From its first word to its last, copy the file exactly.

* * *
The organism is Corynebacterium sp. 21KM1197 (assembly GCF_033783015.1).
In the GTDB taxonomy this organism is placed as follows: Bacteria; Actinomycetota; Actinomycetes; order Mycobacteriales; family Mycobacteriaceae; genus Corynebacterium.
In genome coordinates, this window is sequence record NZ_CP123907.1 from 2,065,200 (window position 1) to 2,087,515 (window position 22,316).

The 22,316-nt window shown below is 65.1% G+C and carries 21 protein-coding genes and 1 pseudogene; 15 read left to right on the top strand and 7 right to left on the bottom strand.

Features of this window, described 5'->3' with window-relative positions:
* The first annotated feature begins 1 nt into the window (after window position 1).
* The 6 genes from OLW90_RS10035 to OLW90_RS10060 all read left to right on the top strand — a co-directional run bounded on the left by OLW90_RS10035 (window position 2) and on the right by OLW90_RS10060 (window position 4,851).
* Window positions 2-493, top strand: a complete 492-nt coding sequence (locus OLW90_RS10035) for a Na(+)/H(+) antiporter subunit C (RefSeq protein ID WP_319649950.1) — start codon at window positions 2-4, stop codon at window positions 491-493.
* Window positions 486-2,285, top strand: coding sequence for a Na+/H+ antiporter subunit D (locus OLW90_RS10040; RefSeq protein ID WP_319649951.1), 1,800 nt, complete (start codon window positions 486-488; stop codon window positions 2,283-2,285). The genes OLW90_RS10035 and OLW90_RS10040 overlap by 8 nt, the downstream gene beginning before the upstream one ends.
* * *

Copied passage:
The organism is Corynebacterium sp. 21KM1197 (assembly GCF_033783015.1).
In the GTDB taxonomy this organism is placed as follows: Bacteria; Actinomycetota; Actinomycetes; order Mycobacteriales; family Mycobacteriaceae; genus Corynebacterium.
In genome coordinates, this window is sequence record NZ_CP123907.1 from 2,065,200 (window position 1) to 2,087,515 (window position 22,316).

The 22,316-nt window shown below is 65.1% G+C and carries 21 protein-coding genes and 1 pseudogene; 15 read left to right on the top strand and 7 right to left on the bottom strand.

Features of this window, described 5'->3' with window-relative positions:
* The first annotated feature begins 1 nt into the window (after window position 1).
* The 6 genes from OLW90_RS10035 to OLW90_RS10060 all read left to right on the top strand — a co-directional run bounded on the left by OLW90_RS10035 (window position 2) and on the right by OLW90_RS10060 (window position 4,851).
* Window positions 2-493, top strand: a complete 492-nt coding sequence (locus OLW90_RS10035) for a Na(+)/H(+) antiporter subunit C (RefSeq protein ID WP_319649950.1) — start codon at window positions 2-4, stop codon at window positions 491-493.
* Window positions 486-2,285, top strand: coding sequence for a Na+/H+ antiporter subunit D (locus OLW90_RS10040; RefSeq protein ID WP_319649951.1), 1,800 nt, complete (start codon window positions 486-488; stop codon window positions 2,283-2,285). The genes OLW90_RS10035 and OLW90_RS10040 overlap by 8 nt, the downstream gene beginning before the upstream one ends.